Animalistic Plant Proteins
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DESCRIPTION: While animal proteins increase levels of the cancer-promoting growth hormone IGF-1, and most plant proteins bring levels down, "high quality" plant proteins such as soy may not significantly affect levels in either direction. This, however, may depend on the quantity consumed. See Monday's video Protein Intake & IGF-1 Production (http://nutritionfacts.org/vide....o/protein-intake-and and yesterday's video-of-the-day Higher Quality May Mean Higher Risk (http://nutritionfacts.org/vide....o/higher-quality-may for some immediate background and IGF-1 as One-Stop Cancer Shop (http://nutritionfacts.org/vide....o/igf-1-as-one-stop- for the reason we'd like to see these levels low in adulthood (though not in childhood—see Cancer-Proofing Mutation (http://nutritionfacts.org/vide....o/cancer-proofing-mu Is there a level of soy food consumption at which one might see IGF-1 levels comparable to those induced by animal protein? The title of tomorrow's video-of-the-day kind of gives it away: Too Much Soy May Neutralize Benefits (http://nutritionfacts.org/vide....o/too-much-soy-may-n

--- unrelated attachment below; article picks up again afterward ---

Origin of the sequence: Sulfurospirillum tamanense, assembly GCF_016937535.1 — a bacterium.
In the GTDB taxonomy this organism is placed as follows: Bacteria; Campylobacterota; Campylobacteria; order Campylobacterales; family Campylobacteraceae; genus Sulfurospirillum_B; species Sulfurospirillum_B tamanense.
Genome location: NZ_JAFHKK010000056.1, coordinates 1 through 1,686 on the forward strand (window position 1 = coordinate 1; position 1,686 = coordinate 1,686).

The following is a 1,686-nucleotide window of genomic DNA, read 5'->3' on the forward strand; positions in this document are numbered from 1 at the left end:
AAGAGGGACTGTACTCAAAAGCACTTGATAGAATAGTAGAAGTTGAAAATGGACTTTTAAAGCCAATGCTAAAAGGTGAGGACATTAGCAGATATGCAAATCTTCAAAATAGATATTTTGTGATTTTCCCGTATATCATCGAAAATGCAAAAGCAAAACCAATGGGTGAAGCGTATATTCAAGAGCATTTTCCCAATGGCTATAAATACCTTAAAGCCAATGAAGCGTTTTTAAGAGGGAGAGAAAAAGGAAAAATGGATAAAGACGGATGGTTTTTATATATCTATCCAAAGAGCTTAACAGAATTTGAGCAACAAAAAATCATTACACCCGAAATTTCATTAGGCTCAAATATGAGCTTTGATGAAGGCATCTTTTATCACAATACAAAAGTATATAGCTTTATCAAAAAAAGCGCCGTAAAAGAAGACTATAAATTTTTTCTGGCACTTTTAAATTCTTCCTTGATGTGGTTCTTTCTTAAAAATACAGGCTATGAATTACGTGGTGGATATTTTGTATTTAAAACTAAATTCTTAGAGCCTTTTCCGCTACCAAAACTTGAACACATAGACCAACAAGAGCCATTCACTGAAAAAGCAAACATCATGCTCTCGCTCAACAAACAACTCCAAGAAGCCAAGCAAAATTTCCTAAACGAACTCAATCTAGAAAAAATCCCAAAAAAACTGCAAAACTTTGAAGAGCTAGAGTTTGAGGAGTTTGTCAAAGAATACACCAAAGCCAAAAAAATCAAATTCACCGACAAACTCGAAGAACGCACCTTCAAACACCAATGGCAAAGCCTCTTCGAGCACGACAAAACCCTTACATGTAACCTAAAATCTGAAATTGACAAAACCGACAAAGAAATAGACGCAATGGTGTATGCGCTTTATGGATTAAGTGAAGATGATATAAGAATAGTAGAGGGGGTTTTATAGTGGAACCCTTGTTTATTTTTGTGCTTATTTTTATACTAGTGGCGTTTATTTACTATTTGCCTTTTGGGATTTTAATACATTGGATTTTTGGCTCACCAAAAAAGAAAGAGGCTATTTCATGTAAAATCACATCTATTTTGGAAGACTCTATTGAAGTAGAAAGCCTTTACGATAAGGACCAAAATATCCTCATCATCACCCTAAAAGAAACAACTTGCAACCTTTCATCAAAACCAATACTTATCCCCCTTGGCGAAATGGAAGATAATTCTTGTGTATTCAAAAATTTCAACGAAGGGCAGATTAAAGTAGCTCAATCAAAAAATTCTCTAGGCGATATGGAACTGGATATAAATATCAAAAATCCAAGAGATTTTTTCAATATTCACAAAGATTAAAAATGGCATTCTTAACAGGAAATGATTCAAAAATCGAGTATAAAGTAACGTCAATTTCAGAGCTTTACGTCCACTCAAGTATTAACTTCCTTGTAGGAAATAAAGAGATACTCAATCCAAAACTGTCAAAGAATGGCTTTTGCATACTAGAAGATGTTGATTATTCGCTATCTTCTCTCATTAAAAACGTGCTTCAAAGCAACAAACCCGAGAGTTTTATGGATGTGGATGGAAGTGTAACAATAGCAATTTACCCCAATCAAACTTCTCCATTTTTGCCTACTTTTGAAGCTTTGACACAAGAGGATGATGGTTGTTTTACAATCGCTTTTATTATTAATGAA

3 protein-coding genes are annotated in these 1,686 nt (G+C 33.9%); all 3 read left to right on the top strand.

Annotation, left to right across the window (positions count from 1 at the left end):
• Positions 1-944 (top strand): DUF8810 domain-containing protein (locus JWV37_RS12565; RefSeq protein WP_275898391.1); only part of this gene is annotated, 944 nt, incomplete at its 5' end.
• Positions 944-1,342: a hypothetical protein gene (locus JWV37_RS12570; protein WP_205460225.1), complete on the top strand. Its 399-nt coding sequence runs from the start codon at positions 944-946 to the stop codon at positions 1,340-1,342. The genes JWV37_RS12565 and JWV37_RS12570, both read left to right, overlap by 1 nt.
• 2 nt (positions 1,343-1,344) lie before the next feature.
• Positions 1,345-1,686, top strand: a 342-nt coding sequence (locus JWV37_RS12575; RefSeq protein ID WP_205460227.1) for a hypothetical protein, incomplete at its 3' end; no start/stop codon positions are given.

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Image Credit: Inkwina via Wikimedia Commons and jazzijava.
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